I remember we took a break over a month when Christmas was happening in the mall because they had to put all the decorations up so we couldn’t film then. So I went back to my acting instructor then, Mira Rostova, who came from the Moscow art theaters, this little bird of a woman. And we were all in a room, and each one of us would bring that script that we were working on. I brought in the script pages where I’m confronting being left with the Hare Krishna zombie, and everybody’s trying to keep a straight face while Mira was like trying to understand, “what is zombie?” But honest to God, she gave me line readings that would’ve been equivalent to what she would do if I were an actor playing Chekhov.

I understand there was a much more pessimistic ending George originally wrote.

We shot it! I prepared all day for it. George was going to kill us off — Peter was going to put a gun to his head, and I was going to put my head through the blades of the helicopter. We had already cast the head for that effect, so I think Savini used in another shop, because he wouldn’t want to waste that effect. But then the decision was that this was too dark an ending and that somebody had to survive. Whether or not anybody believes that we survived if I was driving a helicopter or not is another story.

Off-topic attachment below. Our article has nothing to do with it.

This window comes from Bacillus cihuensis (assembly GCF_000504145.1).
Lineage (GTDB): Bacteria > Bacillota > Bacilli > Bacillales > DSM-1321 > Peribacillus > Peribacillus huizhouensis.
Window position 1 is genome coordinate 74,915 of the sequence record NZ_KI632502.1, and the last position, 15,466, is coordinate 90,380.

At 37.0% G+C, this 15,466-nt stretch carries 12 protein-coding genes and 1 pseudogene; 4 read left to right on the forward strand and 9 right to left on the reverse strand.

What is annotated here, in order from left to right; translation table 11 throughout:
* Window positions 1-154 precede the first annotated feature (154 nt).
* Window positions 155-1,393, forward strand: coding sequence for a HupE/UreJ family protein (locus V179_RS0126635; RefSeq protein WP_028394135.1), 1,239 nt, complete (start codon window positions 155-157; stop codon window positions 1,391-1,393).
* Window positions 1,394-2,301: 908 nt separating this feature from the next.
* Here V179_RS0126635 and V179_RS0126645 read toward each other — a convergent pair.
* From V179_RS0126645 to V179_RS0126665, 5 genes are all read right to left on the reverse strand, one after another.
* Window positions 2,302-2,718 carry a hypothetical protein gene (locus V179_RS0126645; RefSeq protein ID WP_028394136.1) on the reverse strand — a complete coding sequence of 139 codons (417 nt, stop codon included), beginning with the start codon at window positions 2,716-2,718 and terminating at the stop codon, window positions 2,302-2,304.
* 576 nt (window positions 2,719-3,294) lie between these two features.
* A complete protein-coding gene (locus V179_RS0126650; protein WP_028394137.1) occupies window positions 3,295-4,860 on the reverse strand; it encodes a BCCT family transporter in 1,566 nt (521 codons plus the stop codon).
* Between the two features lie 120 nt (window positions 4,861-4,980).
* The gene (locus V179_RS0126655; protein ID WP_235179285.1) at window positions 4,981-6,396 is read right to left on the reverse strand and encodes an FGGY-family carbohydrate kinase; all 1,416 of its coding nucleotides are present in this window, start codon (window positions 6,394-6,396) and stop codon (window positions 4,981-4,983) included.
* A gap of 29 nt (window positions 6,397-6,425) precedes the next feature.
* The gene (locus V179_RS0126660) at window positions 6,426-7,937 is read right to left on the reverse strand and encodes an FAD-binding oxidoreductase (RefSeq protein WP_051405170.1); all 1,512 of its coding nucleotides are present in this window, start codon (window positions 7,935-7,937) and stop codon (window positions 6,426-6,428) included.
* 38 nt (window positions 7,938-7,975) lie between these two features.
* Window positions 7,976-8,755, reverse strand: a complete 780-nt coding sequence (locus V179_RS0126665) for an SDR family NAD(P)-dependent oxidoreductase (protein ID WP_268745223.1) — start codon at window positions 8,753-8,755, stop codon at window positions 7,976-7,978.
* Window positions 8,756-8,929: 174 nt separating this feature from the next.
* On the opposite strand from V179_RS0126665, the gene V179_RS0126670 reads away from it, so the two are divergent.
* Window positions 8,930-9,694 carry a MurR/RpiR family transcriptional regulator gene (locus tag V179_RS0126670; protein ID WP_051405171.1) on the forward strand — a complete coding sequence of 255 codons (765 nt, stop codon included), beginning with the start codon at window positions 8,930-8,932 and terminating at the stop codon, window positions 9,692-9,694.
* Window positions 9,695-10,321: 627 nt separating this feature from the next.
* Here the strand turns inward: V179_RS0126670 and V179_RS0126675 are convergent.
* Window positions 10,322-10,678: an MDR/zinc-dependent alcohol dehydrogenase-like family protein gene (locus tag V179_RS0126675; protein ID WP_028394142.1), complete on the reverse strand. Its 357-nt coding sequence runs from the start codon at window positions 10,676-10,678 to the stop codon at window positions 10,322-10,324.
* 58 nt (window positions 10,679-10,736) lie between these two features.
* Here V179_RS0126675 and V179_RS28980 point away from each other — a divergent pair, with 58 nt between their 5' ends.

Was there a moment, whether it was during filming or after it was done, when you identified that you were capturing lightning in a bottle with this movie?

We thought it was something special. I think George thought so too, but he wasn’t sure. And at the beginning, the reviews were not good. And then it was Roger Ebert, and I can’t remember who else became champions of the film. But Scott, Ken, David and I were in Los Angeles at the time, looking at agents and having meetings and doing that, and none of them would look at the film! They would just say, “Oh, no, it’s a violent zombie film.” It was not taken seriously, and even though we were the leads, they were not giving us any benefit from it. So it took a while. Then of course, the popularity started to rise, and then the box office surprised everybody.

How much did Romero’s approach to this material shape any of your later documentary work?

I went from that to directing actors in theater and I think what I learned from George wasn’t so much his horror vision, but a respect and a generosity to actors, giving them the space. And also working later on as I did with documentaries, the relationship I have with the crew, what that means for them to work and what it means as they support me. The one thing that George had for everybody was a kindness and a respect. No matter how horrible the story was, he did that — and that’s why actors would return.

Given the direction that your career went after acting, has it been difficult or easy to embrace the fandom of this film?

It’s very compartmentalized. I mean, I’ve been directing documentaries for like 35 years now, and they’ve been in major film festivals all over the world. But my obituary’s still going to start with the line, “she starred in ‘Dawn of the Dead’.” And you know what? It’s okay. Because both things have worked out for me.